We're on the cusp of a revolution in physics.
Much about the early universe remains a mystery to us, but a team of researchers discovered that gravitational waves might hold the key to understanding why the Big Bang, the unthinkably colossal event that seeded the universe, created more matter than antimatter, according to a study recently published in the journal Physical Review Letters.
And this means the coming decade could reveal some of the most fundamental questions about the universe.
Filling the antimatter gap in physics with gravitational waves
The only reason we're here is because at one undefined moment in the first second of the history of the universe, more matter than anti-matter was generated. The former is literally everything you've ever seen, touched, and known — even in the most distant reaches of space. This asymmetry is so vast that only one extra particle of antimatter was generated per ten billion particles of matter. The issue is that, despite this imbalance, current theories of physicists have no explanation. The theories we have actually suggest that matter and anti-matter should have been created in equal numbers, but the persistence of humans, our planet, and everything else in the universe stress the need for a more comprehensive, unknown physics.
One promising idea hypothesized by many researchers is that this asymmetry is a result of the post-inflation conditions of the young universe, when everything was undergoing a mind-meltingly rapid expansion. If this is the case, a "field blob" might have stretched beyond observable horizons to evolve and fragment in a way suitable for the creation of an asymmetric distribution of matter vs. antimatter. But there's a catch to this theory. It's hard to verify, even with the world's largest particle accelerators, since the necessary energy is billions to trillions of times higher than what we simple humans can generate so far. But the team of researchers from the study might have found a way around it.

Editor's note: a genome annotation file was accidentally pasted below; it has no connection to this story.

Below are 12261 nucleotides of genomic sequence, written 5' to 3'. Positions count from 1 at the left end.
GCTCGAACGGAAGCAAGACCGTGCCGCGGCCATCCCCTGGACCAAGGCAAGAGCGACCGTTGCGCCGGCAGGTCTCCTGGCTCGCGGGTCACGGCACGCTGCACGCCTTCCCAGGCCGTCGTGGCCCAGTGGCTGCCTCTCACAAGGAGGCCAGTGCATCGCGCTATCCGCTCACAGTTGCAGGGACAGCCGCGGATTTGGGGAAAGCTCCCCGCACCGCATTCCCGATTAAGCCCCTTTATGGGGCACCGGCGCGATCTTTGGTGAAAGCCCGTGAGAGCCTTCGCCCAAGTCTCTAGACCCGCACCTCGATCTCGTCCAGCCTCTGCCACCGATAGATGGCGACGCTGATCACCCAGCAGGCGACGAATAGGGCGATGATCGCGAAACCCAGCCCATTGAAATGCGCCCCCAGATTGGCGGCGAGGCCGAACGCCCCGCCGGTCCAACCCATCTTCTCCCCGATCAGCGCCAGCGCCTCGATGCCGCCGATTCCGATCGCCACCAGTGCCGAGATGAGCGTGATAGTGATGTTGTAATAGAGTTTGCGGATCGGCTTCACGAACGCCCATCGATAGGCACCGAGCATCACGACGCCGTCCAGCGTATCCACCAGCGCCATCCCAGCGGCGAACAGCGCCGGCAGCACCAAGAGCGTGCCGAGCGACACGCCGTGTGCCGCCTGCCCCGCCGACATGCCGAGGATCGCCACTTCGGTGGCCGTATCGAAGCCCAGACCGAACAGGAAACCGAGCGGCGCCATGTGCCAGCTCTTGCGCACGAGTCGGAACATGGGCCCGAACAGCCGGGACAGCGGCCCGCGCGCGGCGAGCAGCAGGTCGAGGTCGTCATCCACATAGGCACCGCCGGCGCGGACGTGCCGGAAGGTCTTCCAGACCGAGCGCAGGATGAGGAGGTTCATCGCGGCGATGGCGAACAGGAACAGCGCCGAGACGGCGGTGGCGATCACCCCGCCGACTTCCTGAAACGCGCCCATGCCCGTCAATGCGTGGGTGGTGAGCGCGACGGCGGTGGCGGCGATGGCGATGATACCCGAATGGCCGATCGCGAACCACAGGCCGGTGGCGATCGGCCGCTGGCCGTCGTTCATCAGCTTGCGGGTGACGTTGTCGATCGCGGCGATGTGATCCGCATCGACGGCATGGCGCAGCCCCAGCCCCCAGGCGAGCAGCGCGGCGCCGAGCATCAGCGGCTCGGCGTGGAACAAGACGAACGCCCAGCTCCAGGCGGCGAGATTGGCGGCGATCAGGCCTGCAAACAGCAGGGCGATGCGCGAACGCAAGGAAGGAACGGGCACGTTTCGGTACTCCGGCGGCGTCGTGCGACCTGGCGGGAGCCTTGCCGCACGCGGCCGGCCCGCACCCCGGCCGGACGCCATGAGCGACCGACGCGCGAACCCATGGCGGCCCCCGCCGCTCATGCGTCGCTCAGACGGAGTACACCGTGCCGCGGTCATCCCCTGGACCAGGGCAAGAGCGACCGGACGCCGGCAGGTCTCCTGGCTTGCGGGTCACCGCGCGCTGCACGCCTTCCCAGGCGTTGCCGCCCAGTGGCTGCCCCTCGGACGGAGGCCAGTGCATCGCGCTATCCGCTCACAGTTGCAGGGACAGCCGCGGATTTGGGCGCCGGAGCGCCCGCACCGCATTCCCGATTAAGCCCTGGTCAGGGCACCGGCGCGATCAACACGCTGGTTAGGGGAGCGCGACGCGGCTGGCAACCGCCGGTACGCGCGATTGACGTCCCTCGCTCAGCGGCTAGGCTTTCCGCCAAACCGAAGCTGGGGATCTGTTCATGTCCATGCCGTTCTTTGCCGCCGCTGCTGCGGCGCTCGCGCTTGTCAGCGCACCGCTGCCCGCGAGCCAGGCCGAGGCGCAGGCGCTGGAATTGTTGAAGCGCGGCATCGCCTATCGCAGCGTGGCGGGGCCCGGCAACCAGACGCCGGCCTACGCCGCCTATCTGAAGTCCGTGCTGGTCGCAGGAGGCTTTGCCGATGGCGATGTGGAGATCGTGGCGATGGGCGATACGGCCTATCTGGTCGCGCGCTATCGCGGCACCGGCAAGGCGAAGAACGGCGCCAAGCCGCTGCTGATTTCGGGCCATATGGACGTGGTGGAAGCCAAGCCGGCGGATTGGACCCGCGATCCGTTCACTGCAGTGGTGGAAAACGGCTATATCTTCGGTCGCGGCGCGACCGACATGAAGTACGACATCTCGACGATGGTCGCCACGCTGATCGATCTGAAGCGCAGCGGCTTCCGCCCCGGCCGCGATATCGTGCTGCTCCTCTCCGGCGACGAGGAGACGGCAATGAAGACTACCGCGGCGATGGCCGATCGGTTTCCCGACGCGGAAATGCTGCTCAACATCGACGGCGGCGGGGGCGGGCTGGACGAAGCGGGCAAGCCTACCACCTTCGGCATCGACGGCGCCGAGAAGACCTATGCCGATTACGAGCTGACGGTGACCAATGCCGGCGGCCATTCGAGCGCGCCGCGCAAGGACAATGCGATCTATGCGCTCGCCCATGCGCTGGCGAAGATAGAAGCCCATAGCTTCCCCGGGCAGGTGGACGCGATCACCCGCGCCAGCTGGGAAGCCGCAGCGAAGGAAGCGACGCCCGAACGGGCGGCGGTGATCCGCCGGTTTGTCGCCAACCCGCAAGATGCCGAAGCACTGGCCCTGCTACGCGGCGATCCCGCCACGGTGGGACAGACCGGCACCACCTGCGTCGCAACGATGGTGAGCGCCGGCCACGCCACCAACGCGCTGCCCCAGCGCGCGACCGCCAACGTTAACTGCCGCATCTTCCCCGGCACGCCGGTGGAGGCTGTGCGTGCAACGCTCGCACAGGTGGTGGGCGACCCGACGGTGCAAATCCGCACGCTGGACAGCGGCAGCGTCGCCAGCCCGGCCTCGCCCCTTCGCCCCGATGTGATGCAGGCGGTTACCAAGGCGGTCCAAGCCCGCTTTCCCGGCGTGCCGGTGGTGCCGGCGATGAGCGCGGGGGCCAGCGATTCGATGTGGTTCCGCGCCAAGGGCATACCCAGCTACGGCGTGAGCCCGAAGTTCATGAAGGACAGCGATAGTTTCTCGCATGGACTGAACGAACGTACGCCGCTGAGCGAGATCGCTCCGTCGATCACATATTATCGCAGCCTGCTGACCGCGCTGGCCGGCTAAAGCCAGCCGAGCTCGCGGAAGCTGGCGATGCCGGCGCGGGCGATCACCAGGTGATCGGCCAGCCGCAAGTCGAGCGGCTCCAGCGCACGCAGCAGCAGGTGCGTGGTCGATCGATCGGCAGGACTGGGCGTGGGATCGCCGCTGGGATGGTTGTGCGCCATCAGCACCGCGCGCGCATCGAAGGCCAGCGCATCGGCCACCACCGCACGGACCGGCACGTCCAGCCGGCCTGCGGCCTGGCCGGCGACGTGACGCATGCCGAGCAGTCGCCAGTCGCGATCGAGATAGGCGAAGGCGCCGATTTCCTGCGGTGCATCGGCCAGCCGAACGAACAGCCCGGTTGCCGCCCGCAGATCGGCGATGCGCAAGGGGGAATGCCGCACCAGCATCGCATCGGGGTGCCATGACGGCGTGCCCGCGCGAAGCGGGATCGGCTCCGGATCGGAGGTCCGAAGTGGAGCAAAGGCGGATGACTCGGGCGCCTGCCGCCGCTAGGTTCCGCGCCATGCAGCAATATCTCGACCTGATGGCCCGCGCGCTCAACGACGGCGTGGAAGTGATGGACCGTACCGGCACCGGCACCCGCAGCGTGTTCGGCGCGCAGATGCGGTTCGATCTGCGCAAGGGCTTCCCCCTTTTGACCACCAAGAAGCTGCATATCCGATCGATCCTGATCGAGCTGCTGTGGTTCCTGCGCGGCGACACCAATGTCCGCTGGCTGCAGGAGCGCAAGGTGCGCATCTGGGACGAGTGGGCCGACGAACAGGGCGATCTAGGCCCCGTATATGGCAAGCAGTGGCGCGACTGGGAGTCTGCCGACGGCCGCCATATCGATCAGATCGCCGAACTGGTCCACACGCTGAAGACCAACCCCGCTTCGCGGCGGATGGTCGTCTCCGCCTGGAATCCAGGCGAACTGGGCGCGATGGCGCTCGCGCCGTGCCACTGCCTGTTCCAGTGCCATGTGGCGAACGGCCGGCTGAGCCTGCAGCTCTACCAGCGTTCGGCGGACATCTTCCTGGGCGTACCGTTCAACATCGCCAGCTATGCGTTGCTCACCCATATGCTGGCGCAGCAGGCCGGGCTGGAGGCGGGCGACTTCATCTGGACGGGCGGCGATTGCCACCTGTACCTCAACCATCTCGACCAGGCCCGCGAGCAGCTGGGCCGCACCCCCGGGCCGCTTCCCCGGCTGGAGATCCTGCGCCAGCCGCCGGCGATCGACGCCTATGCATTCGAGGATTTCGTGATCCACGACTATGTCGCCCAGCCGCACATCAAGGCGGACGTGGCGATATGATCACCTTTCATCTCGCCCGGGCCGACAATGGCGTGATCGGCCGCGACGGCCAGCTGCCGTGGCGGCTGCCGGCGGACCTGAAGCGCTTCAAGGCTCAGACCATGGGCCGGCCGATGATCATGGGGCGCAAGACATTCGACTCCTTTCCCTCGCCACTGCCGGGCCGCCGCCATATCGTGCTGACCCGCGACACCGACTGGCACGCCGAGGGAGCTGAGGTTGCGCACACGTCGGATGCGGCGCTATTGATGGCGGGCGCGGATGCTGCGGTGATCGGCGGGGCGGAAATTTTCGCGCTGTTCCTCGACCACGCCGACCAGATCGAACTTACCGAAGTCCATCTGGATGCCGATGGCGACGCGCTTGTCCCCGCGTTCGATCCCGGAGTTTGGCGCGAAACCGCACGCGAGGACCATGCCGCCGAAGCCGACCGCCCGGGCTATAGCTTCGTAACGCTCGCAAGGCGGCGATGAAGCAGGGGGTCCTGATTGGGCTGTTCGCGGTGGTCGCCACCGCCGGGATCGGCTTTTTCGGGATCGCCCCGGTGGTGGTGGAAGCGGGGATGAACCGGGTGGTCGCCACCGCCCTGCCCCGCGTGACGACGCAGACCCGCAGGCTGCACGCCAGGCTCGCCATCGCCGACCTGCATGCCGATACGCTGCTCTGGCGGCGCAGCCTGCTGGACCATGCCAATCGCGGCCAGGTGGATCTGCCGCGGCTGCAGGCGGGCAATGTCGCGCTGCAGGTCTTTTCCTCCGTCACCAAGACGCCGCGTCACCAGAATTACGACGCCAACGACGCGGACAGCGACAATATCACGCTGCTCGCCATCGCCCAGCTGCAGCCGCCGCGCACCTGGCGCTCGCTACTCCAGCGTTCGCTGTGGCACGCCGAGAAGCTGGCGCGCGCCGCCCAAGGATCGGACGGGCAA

Q-ball decay creates violent vibrations in the early universe
Using blobs of field called "Q-balls," the researchers plan to analyze this popular hypothesis of a rapidly-expanding early universe causing an asymmetry. Q-balls aren't simple, but they're much like bosons or the Higgs boson. "A Higgs particle exists when the Higgs field is excited. But the Higgs field can do other things, like form a lump," said Graham White, a project researcher at Kavli IPMU, who is also the lead author of the study. "If you have a field that is very like the Higgs field but it has some sort of charge — not an electric charge, but some sort of charge — then one lump has the charge as one particle. Since charge can't just disappear, the field has to decide whether to be in particles or lumps."
"If it is lower energy to be in lumps than particles, then the field will do that," added White. "A bunch of lumps coagulating together will make a Q-ball." White and his colleagues argued that these blobs of fields (or Q-balls) remain for a while, and then dilute slower than "the background soup of radiation as the universe expands until, eventually, most of the energy in the universe is in these blobs. In the meantime, slight fluctuations in the density of the soup of radiation start to grow when these blobs dominate," and when the Q-balls undergo decay, it happens so fast that the resulting vibrations in the background plasma transform into violent soundwaves that create "spectacular ripples in space and time, known as gravitational waves, that could be detected over the next few decades." This means that our advancing study of gravitational waves is bringing us closer to the conditions of the very early universe. And it could provide an answer to the standing asymmetry between matter and antimatter.